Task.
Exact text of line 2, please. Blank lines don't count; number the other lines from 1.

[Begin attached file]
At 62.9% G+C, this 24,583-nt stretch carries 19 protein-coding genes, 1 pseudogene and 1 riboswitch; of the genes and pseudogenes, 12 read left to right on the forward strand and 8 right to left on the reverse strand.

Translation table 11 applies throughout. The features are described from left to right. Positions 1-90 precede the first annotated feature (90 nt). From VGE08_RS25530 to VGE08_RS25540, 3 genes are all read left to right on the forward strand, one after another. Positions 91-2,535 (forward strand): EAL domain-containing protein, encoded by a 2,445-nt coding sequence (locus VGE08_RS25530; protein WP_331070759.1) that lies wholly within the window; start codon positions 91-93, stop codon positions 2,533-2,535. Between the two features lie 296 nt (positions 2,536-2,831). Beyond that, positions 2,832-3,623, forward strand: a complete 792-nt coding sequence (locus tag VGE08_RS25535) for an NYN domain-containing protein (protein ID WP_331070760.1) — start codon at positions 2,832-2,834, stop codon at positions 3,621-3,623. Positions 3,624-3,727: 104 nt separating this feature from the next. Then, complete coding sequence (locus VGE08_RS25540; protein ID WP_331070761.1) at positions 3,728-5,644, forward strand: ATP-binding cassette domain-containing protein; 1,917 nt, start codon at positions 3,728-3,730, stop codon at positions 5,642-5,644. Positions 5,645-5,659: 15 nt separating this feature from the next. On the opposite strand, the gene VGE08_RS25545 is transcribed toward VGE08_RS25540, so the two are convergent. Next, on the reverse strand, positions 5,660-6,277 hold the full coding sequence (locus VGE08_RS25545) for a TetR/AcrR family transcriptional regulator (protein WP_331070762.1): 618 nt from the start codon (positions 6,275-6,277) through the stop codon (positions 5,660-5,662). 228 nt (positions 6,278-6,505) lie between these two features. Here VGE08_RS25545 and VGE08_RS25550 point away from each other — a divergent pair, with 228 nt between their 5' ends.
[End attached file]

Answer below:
Translation table 11 applies throughout. The features are described from left to right. Positions 1-90 precede the first annotated feature (90 nt). From VGE08_RS25530 to VGE08_RS25540, 3 genes are all read left to right on the forward strand, one after another. Positions 91-2,535 (forward strand): EAL domain-containing protein, encoded by a 2,445-nt coding sequence (locus VGE08_RS25530; protein WP_331070759.1) that lies wholly within the window; start codon positions 91-93, stop codon positions 2,533-2,535. Between the two features lie 296 nt (positions 2,536-2,831). Beyond that, positions 2,832-3,623, forward strand: a complete 792-nt coding sequence (locus tag VGE08_RS25535) for an NYN domain-containing protein (protein ID WP_331070760.1) — start codon at positions 2,832-2,834, stop codon at positions 3,621-3,623. Positions 3,624-3,727: 104 nt separating this feature from the next. Then, complete coding sequence (locus VGE08_RS25540; protein ID WP_331070761.1) at positions 3,728-5,644, forward strand: ATP-binding cassette domain-containing protein; 1,917 nt, start codon at positions 3,728-3,730, stop codon at positions 5,642-5,644. Positions 5,645-5,659: 15 nt separating this feature from the next. On the opposite strand, the gene VGE08_RS25545 is transcribed toward VGE08_RS25540, so the two are convergent. Next, on the reverse strand, positions 5,660-6,277 hold the full coding sequence (locus VGE08_RS25545) for a TetR/AcrR family transcriptional regulator (protein WP_331070762.1): 618 nt from the start codon (positions 6,275-6,277) through the stop codon (positions 5,660-5,662). 228 nt (positions 6,278-6,505) lie between these two features. Here VGE08_RS25545 and VGE08_RS25550 point away from each other — a divergent pair, with 228 nt between their 5' ends.